Liberals are nearly united against Citizens United. This means they are nearly united in favor of censorship. But that has not stopped the Supreme Court decision from being roundly denounced by everyone with progressive DNA – from the elderly solons at The New York Times to the youthful idealists of Occupy Wall Street.
Cities from Missoula to Miami have condemned the ruling. Now the prestige press has gotten in on the act, again.
Media outlets across the country have begun airing stories about how 2012's campaign ads are the unholy spawn of 2010's ruling. Already The New York Times, The Washington Post, The Boston Globe, and the LA Times have run such stories. NPR has run a half-dozen. ("Illegal During Watergate, Unlimited Campaign Donations Now Fair Game," ran the headline on one fair-and-balanced look at the issue.)
Media corporations such as those, which spend huge sums of money talking about politicians, just can't stand it when non-media corporations get to do the same thing.
And lest anyone forget that is precisely what the case was about. In 2008 a nonprofit, incorporated group called Citizens United wanted to distribute a documentary about Hillary Clinton. But doing so during an election campaign would have violated a 2002 campaign-finance law prohibiting "electioneering communications" within 30 days before a primary or 60 days before a general election.
A law that forbids American citizens to urge the election or defeat of a political candidate raises some obvious First Amendment concerns. During oral arguments, Chief Justice John Roberts noted that book publishers are corporations. He asked the government's lawyer if the law could prohibit publishing a book that said, "Vote for X."
Deputy Solicitor General Malcolm Stewart said yes—the government: "could prohibit the publication of the book." Fred Wertheimer, president of Democracy 21 and former head of Common Cause, later agreed that "a campaign document in the form of a book can be banned."
To its credit, the ACLU did not side with liberal censors. The provision in dispute is "facially unconstitutional under the First Amendment," the ACLU said, "because it permits the suppression of core political speech." And that is just how the high court ruled.
You won't learn much of that from the scare stories about the new "super PACs." Instead, you'll get endless variations on a single theme: Citizens United has made possible a torrent of "negative ads" from "outside groups."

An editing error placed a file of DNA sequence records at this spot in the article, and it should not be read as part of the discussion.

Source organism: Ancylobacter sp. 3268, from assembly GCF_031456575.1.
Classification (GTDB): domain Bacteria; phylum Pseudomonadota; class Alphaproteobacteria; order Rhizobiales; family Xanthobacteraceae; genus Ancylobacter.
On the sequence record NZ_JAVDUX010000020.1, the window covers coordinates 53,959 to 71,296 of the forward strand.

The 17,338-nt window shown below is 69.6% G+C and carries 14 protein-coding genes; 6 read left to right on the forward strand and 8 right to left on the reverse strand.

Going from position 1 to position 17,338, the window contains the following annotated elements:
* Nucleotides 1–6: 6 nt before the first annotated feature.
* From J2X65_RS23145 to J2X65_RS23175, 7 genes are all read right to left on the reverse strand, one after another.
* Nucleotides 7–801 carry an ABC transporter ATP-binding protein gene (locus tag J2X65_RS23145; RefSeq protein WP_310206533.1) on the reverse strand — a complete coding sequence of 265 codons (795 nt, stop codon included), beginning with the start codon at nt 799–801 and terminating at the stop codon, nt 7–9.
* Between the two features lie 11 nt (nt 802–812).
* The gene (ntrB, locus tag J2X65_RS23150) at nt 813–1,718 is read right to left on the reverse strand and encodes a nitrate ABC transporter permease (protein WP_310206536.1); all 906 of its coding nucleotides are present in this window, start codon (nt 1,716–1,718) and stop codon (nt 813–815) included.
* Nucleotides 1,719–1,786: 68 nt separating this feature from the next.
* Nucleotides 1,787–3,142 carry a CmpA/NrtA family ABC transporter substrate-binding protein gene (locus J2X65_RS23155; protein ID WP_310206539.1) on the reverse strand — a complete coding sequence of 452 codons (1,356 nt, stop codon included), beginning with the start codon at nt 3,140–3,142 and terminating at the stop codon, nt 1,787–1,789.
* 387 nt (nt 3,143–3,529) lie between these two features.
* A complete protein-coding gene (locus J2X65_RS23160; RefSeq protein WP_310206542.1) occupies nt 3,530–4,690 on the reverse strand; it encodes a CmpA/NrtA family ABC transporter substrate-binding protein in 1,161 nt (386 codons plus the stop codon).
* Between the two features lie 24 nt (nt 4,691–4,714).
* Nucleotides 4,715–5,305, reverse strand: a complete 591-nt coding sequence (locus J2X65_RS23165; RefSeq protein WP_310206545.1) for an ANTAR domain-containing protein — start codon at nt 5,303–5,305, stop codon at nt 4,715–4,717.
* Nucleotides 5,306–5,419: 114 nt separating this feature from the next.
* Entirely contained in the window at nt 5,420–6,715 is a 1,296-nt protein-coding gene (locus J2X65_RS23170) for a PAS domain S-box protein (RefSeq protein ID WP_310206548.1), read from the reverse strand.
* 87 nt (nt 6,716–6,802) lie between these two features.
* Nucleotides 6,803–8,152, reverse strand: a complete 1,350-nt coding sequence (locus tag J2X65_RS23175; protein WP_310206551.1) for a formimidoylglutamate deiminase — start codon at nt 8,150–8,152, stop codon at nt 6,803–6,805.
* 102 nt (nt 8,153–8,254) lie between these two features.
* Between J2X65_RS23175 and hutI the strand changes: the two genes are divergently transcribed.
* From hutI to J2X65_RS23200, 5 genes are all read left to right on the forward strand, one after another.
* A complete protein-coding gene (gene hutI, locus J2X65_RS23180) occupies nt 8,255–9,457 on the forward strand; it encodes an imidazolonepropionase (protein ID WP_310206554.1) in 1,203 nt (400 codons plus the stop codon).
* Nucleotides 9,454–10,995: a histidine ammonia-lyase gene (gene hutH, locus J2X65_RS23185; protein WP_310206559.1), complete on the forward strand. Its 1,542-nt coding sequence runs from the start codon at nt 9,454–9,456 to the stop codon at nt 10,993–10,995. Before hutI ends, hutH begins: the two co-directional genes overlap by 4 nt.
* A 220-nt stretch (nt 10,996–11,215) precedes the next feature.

The theme's unstated premise is that ostensibly unfortunate results should trump the First Amendment. This is not a wise line of argument for anyone who values a free press to make, but never mind. Are the results really unfortunate? For instance, what is wrong with negative ads? Often they do just what journalists claim is their most noble task: speaking truth to power. As a general rule, "attack" ads from opponents contain more useful information than positive ads from candidates. Positive ads show Candidate X striding manfully across sun-drenched fields while he recites a script about how much he loves America and wants to make it great again. Negative ads tell you how the guy voted.
But the ads are made by (eek!) "outside groups." Outside of what, exactly? The campaigns themselves—along with the political parties' paid apparatchiks—which do not like to have their monologues about their candidates' wonderfulness interrupted. But The New York Times is an outside group. So is the AFL-CIO, Planned Parenthood, the Brady Campaign, and MoveOn.org—along with the Chamber of Commerce, the NRA, and the National Right to Life Committee. To term such organizations "outside" is to imply that elections are for the party pros, and everyone else should sit on the sidelines.
If this is the great unspoken wish of campaign "reformers," then their great unspoken fear is that campaign ads might actually persuade. After all, if campaign ads never worked, then who spent what on them would not matter. This raises two possibilities. The first is that the people are so incredibly stupid a few 30-second spots can lead them by the nose. If that is the case, then the real objection is not advertising—but democracy itself.
The second possibility is that people are not stupid. They listen to competing cases from all sides and then choose according to their own interests and values. If that is the case, then the problem is, again, democracy itself. Why? Because every demand that A be prevented from speaking is, equally, a demand that all others be prevented from hearing. Hence the ultimate aim of rationing political speech is to make sure people who can think for themselves don't have too much to think about.
A. Barton Hinkle is a columnist at the Richmond Times-Dispatch, where this article originally appeared.